NEW YORK (TheStreet) -- Auto sales for the month of May have come in better than expected, with all top four automakers reporting results ahead of expectations. Notably, pickup sales were strong, and average transaction prices -- particularly for General Motors (GM) -- were impressive as well.
"It's very bullish for the economy" to see light truck sales come in so strong, Jim Lebenthal, president of Lebenthal Asset Management, said on CNBC's "Fast Money Halftime Report." Strong sales of light trucks could suggest that there is an increase in construction, which is good for the economy, he added.
In Lebenthal's opinion, General Motors is a better pick than Ford (F) at the moment, because it has more favorable overseas exposure.
General Motors is a "slam dunk," added Josh Brown, CEO and co-founder of Ritholtz Wealth Management. The stock is now trading well and looks likely to climb above $40 in the short-term. Ford is "okay," but GM has more potential at the moment, he said.
"GM has the most upside," according to Pete Najarian, co-founder of optionmonster.com and trademonster.com. He also likes Goodyear Tire & Rubber (GT), which should benefit from a strong auto market, while the stock valuation is low given its earnings growth.
While auto sales were strong, there are concerns for the rest of the market, especially with the Greek deadline looming and ahead of May's nonfarm payrolls report, which the U.S. Labor Department releases on Friday.
In particular, Meb Faber, CIO and portfolio manager at Cambria Investment Management, said he remains pessimistic on the U.S. stock market, saying equities are entering the late stages of the bull market.
He pointed to several indicators -- record M&A deals in May, record buybacks in April, an increase in unprofitable IPOs, and margin debt levels -- to suggest the market will only return 2% per year over the next 10 years.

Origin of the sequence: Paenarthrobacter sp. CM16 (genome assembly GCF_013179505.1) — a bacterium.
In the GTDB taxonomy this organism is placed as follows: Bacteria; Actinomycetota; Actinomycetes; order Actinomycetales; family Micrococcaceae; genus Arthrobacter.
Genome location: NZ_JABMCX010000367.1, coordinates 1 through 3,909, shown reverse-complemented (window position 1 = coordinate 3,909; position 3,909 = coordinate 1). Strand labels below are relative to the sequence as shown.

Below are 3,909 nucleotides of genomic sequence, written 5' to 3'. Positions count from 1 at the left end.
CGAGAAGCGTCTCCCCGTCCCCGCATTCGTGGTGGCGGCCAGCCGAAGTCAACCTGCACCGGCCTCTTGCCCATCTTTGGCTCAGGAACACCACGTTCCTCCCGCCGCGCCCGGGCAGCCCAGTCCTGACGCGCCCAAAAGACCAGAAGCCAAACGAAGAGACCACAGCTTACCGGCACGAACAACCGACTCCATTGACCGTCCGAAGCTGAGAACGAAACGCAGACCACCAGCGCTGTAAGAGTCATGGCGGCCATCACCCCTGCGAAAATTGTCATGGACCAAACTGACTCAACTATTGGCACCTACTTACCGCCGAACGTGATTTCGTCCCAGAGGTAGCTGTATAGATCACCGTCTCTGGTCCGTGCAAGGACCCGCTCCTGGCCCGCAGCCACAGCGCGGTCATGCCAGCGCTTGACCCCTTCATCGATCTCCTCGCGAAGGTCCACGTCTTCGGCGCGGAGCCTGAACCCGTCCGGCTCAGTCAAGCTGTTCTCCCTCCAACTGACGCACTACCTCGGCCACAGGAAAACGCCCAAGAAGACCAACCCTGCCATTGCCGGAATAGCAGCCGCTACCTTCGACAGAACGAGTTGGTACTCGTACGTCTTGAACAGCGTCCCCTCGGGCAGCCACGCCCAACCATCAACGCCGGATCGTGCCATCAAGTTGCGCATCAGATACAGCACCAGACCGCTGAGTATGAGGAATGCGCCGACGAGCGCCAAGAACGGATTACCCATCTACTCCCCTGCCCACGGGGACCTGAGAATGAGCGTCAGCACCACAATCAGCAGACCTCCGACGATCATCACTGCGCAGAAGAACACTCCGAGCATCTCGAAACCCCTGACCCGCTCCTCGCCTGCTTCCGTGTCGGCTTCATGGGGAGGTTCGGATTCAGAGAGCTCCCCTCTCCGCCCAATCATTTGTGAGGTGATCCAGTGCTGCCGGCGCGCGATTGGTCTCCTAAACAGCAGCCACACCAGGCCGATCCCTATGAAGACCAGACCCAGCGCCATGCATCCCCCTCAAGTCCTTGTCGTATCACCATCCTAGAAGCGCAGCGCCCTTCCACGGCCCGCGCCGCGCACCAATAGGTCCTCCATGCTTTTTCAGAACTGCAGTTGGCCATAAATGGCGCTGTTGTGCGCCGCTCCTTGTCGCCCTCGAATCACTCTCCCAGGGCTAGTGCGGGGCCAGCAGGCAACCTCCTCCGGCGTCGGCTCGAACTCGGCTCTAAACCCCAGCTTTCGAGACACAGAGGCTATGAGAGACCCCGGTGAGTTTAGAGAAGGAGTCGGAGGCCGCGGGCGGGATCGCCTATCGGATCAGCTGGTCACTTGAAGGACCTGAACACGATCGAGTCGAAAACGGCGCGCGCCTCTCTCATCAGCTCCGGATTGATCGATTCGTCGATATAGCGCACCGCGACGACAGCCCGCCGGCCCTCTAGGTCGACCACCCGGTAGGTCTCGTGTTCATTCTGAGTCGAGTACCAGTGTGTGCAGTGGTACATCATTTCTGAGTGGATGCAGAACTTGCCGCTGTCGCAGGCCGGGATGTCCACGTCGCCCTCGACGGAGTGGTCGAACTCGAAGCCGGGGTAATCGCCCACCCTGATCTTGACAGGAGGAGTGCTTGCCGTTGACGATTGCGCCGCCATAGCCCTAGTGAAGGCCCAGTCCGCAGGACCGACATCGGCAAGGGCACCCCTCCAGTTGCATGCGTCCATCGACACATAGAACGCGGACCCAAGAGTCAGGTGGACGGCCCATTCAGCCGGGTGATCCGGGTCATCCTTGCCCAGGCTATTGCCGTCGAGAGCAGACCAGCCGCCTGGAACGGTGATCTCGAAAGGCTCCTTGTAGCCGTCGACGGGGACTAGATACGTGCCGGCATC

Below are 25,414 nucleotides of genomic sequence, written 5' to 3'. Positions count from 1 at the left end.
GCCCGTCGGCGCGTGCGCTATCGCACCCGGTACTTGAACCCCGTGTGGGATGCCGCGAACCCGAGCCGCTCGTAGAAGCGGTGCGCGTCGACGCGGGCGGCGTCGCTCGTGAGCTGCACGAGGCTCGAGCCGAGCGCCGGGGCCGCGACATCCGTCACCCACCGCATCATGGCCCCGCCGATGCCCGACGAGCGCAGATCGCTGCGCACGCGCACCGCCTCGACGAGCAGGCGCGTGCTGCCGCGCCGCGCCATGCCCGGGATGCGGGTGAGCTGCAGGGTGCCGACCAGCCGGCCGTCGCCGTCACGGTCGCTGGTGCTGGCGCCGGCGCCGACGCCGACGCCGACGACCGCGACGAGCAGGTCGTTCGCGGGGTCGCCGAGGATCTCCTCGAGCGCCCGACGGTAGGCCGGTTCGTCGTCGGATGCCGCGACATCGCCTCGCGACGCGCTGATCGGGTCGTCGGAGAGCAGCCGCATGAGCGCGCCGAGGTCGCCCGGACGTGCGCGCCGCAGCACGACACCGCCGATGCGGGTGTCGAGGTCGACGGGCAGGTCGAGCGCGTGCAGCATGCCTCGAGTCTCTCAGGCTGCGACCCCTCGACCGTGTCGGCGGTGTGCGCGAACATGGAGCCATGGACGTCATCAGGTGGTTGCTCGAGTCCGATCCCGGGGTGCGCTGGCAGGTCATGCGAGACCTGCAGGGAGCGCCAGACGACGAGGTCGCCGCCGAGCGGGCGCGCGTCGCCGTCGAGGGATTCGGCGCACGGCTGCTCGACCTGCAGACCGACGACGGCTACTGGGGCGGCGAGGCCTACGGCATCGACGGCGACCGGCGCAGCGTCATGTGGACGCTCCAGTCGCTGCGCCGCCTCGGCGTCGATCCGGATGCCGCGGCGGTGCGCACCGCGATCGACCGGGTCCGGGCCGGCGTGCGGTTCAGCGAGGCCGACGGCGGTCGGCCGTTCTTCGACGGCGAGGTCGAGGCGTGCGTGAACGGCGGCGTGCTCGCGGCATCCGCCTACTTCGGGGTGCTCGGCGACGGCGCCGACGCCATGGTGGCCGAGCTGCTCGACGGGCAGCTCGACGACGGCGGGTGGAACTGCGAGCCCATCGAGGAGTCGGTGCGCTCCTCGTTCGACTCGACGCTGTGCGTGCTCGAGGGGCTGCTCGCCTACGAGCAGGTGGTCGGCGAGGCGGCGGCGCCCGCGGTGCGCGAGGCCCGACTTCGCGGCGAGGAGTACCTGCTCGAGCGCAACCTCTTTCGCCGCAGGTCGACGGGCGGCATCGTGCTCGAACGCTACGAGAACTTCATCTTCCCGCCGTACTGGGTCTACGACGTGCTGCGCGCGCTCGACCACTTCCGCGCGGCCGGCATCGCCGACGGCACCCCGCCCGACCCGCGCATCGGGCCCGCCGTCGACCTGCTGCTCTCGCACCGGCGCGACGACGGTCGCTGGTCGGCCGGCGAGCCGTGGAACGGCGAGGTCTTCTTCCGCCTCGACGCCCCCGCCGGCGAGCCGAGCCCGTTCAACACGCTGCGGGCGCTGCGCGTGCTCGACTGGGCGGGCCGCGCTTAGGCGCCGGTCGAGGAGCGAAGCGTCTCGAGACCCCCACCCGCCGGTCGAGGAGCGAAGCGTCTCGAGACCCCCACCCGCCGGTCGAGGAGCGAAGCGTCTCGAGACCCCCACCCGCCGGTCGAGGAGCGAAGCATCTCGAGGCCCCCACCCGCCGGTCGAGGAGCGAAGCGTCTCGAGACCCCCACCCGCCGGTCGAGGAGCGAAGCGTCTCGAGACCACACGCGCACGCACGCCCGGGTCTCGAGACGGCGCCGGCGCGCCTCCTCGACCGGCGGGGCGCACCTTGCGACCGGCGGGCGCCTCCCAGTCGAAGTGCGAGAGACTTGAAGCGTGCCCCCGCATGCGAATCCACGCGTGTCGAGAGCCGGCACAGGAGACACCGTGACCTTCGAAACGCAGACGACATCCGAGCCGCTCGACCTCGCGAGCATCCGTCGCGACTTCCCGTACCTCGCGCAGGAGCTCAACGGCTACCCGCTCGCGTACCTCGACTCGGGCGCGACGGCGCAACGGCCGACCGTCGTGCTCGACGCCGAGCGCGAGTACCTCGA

Because U.S. stock valuations are so high, forward returns will be diminished, he said.
Instead, investors should consider low-valuation countries and regions, such as Europe, Russia, and Brazil, which can churn out double-digit returns over the next five to ten years. However, investors need to be patient in order to realize the gains of deep-value investments, he said.
For investors who do not feel comfortable buying foreign markets, they can instead look to buy the cheapest U.S. sectors, which at the moment include financials and energy. Buying the two or three cheapest sectors of the market "cream" the average return of the S&P 500 over the long-term, Faber said. Conversely, the three most expensive sectors at the moment are consumer discretionary, technology and health care.
Looking to the recent price action of Chinese stocks, Lebenthal said the declines are a "red flag." While a pullback in Chinese stocks won't directly hurt U.S. stocks, it could weigh on investor sentiment. The Chinese market has become very volatile, after the Shanghai Composite soared more than 130% in the past year, a sign that investors are becoming complacent, he said.
Finally, Ambrish Srivastava, an analyst at BMO, touched on Intel's (INTC) plans to acquire Altera (ALTR) for nearly $17 billion. He says the company is overpaying for Altera, which is a business with negative growth rates.
He doesn't like the deal and doesn't believe it adds value to Intel. As a result, he downgraded the stock to market perform and lowered his price target from $40 down to $33. Shares of Intel are down 1.6% as a result.
Najarian defended Intel, saying "I've liked this name for a long time," adding that the Altera deal helps Intel propel itself into a new market. Buying Altera could help spur growth at the tech company over the next five to ten years, he said.